One year ago: Obscured by clouds (Coonoor, 2017)
Two years ago: Two new pieces
Three years ago: People puzzles

Solo Saturday night

Finding joy in my own light and the opening up of new narratives and possibilities.

Deep dive

I took this picture on a day when I was finding it hard to look myself in the eyes. It was a day when I had to remind myself that going through change also sometimes means seeing sides of myself that I may not want to, aspects I have forgotten because I’ve buried them away so deep such a long time ago, things about me that I didn’t see coming or haven’t prepared myself for.

But see it, I must anyway.

I take pleasure in my transformations, I look quiet and consistent, but few know how many women there are in me.

— Anais Nin

Few. Sometimes not even I myself understand how many, it seems.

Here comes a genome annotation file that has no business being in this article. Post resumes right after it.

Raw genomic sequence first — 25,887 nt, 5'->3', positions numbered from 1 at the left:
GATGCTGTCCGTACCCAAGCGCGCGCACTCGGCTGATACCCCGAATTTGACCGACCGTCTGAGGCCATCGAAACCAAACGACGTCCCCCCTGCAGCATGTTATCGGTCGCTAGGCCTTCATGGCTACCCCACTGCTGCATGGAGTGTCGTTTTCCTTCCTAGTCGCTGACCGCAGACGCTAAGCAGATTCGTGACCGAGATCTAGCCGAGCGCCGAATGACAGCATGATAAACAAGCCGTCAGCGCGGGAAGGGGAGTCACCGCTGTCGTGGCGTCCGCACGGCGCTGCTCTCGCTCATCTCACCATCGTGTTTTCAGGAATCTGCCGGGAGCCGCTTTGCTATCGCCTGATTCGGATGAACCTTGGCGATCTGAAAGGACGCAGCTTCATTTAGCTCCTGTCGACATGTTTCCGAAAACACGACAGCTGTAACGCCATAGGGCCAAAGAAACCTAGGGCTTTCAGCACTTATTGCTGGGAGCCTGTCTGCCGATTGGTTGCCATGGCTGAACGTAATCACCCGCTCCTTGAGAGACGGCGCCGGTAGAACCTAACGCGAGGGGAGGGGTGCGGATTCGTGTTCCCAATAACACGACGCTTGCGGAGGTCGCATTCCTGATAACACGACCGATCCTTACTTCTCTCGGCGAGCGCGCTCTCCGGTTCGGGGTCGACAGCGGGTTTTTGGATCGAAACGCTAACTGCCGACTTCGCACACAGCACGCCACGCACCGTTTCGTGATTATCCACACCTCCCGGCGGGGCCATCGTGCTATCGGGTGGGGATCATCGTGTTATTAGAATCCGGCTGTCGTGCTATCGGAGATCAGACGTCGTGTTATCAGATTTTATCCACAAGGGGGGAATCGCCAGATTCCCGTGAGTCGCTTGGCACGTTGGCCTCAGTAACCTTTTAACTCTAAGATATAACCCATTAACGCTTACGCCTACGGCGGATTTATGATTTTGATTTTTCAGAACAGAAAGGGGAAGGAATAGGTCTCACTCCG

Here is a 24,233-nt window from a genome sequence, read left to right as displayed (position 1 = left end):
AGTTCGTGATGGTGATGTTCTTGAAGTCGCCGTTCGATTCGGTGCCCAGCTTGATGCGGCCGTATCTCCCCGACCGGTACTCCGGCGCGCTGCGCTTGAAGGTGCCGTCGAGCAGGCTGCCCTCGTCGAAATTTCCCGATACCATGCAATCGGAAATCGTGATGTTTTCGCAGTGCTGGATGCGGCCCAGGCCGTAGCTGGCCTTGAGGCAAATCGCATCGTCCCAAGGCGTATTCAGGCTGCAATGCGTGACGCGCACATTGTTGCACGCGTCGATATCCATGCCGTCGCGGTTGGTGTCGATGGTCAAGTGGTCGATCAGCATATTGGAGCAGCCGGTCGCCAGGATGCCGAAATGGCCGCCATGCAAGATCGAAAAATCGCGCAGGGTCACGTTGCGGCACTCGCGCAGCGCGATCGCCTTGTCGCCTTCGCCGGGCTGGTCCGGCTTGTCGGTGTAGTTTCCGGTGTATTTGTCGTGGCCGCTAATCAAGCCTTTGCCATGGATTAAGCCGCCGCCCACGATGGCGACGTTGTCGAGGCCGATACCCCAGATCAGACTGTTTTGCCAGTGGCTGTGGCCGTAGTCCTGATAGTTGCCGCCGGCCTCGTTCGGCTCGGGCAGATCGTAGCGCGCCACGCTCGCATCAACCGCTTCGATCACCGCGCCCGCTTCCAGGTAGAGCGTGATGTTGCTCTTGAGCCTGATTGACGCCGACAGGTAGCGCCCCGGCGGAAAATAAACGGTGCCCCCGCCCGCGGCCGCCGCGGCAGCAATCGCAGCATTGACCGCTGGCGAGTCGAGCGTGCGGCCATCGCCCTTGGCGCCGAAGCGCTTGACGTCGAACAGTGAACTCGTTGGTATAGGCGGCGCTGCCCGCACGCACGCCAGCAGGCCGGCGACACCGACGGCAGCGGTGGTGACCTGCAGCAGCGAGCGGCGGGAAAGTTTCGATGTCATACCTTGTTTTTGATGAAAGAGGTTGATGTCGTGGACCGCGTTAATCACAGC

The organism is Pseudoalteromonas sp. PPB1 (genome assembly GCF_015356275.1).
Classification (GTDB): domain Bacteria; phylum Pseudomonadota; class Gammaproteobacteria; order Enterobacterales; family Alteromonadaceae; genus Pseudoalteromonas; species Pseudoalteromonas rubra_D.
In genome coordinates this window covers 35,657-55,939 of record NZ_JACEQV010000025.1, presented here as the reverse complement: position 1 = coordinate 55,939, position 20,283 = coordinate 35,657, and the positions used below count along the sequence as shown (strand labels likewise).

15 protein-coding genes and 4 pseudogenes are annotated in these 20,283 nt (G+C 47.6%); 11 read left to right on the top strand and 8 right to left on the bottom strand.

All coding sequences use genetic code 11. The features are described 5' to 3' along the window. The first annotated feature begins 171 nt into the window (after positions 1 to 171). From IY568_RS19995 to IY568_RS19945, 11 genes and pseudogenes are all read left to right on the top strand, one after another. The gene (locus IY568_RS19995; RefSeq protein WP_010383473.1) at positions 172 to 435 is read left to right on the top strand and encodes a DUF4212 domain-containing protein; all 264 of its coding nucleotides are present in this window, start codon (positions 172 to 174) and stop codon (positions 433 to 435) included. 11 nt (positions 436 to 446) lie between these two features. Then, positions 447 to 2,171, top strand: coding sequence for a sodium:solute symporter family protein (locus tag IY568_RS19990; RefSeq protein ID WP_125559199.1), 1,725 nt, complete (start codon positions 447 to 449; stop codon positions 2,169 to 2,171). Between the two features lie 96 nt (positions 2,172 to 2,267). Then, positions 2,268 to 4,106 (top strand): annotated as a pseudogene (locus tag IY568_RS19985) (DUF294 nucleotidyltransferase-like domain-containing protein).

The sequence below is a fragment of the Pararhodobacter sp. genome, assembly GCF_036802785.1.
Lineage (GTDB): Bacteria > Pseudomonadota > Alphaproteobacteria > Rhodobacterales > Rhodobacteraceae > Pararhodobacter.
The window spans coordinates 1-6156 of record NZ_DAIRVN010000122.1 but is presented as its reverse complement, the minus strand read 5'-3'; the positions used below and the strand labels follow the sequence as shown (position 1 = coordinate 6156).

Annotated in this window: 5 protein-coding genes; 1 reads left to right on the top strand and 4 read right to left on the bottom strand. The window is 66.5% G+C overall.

So, this gentle reminder to go easy. To take my time. To take pleasure in this transformation. To actively participate with gentleness, in creating a channel. And to observe, witness and be present to all the women that may emerge.

One year ago: I have my books and my poetry to protect me
Two years ago: Inconsequential posts you really don’t need to read
Three years ago: This and that

And so it’s done

Came to Goa feeling quite like this three weeks ago.

Bright, spiffy and sunshine-y. Sparkly. Ready to cool off.

Njoyed lyk nething. And then some.

This has been one of the most memorable few weeks here in a long, long time, for VC and I. We set up a new home. We reconnected with old friends, in our old stomping grounds. We cooked together, laughed together, watched a lot of TV and movies together. And I developed an irrational interest in watching him play PUBG — another thing we did together. We barbecued for two to bring in the new year. We painted furniture. We ran away to stay at the beach for a weekend. We ate out so much.

Embarked on a new year. New life.

Finally, this party’s over. And it’s time to go home.

One year ago: Happier: perpetual WIP
Two years ago: A hazy shade of winter

This being human is a guest house